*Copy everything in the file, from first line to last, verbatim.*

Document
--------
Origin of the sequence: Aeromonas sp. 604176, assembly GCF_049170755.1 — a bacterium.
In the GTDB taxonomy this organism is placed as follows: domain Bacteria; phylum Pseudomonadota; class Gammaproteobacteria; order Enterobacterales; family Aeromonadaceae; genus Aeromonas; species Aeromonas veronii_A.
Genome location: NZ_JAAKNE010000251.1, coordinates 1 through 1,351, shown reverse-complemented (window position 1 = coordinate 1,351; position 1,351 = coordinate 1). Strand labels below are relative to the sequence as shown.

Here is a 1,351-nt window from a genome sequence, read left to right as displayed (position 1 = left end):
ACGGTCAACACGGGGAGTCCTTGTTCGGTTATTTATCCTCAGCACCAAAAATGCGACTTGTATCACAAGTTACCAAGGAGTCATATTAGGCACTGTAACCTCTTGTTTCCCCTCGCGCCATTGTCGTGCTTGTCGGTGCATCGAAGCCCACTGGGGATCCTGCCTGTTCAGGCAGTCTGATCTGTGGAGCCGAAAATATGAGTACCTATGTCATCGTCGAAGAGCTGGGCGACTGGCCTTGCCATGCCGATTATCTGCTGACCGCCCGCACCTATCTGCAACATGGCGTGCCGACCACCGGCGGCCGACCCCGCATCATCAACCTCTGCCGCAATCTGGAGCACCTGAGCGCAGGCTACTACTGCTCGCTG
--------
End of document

Origin of the sequence: Aeromonas sp. 604176, assembly GCF_049170755.1 — a bacterium.
In the GTDB taxonomy this organism is placed as follows: domain Bacteria; phylum Pseudomonadota; class Gammaproteobacteria; order Enterobacterales; family Aeromonadaceae; genus Aeromonas; species Aeromonas veronii_A.
Genome location: NZ_JAAKNE010000251.1, coordinates 1 through 1,351, shown reverse-complemented (window position 1 = coordinate 1,351; position 1,351 = coordinate 1). Strand labels below are relative to the sequence as shown.

Here is a 1,351-nt window from a genome sequence, read left to right as displayed (position 1 = left end):
ACGGTCAACACGGGGAGTCCTTGTTCGGTTATTTATCCTCAGCACCAAAAATGCGACTTGTATCACAAGTTACCAAGGAGTCATATTAGGCACTGTAACCTCTTGTTTCCCCTCGCGCCATTGTCGTGCTTGTCGGTGCATCGAAGCCCACTGGGGATCCTGCCTGTTCAGGCAGTCTGATCTGTGGAGCCGAAAATATGAGTACCTATGTCATCGTCGAAGAGCTGGGCGACTGGCCTTGCCATGCCGATTATCTGCTGACCGCCCGCACCTATCTGCAACATGGCGTGCCGACCACCGGCGGCCGACCCCGCATCATCAACCTCTGCCGCAATCTGGAGCACCTGAGCGCAGGCTACTACTGCTCGCTG